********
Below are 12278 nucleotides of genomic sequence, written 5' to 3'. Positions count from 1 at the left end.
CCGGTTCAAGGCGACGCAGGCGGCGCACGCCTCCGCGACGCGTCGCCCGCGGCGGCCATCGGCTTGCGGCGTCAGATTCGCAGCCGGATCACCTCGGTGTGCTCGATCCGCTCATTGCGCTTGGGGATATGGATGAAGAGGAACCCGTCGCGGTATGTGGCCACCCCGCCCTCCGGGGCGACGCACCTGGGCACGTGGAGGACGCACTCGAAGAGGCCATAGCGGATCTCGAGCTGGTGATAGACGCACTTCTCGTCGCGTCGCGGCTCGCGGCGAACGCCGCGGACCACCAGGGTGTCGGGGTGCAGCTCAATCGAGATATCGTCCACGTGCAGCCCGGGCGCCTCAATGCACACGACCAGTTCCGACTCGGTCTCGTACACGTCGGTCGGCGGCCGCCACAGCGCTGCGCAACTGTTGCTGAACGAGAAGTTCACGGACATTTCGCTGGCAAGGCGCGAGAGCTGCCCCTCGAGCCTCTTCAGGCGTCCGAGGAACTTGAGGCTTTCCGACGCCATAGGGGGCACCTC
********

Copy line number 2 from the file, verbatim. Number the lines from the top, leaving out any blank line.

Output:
CCGGTTCAAGGCGACGCAGGCGGCGCACGCCTCCGCGACGCGTCGCCCGCGGCGGCCATCGGCTTGCGGCGTCAGATTCGCAGCCGGATCACCTCGGTGTGCTCGATCCGCTCATTGCGCTTGGGGATATGGATGAAGAGGAACCCGTCGCGGTATGTGGCCACCCCGCCCTCCGGGGCGACGCACCTGGGCACGTGGAGGACGCACTCGAAGAGGCCATAGCGGATCTCGAGCTGGTGATAGACGCACTTCTCGTCGCGTCGCGGCTCGCGGCGAACGCCGCGGACCACCAGGGTGTCGGGGTGCAGCTCAATCGAGATATCGTCCACGTGCAGCCCGGGCGCCTCAATGCACACGACCAGTTCCGACTCGGTCTCGTACACGTCGGTCGGCGGCCGCCACAGCGCTGCGCAACTGTTGCTGAACGAGAAGTTCACGGACATTTCGCTGGCAAGGCGCGAGAGCTGCCCCTCGAGCCTCTTCAGGCGTCCGAGGAACTTGAGGCTTTCCGACGCCATAGGGGGCACCTC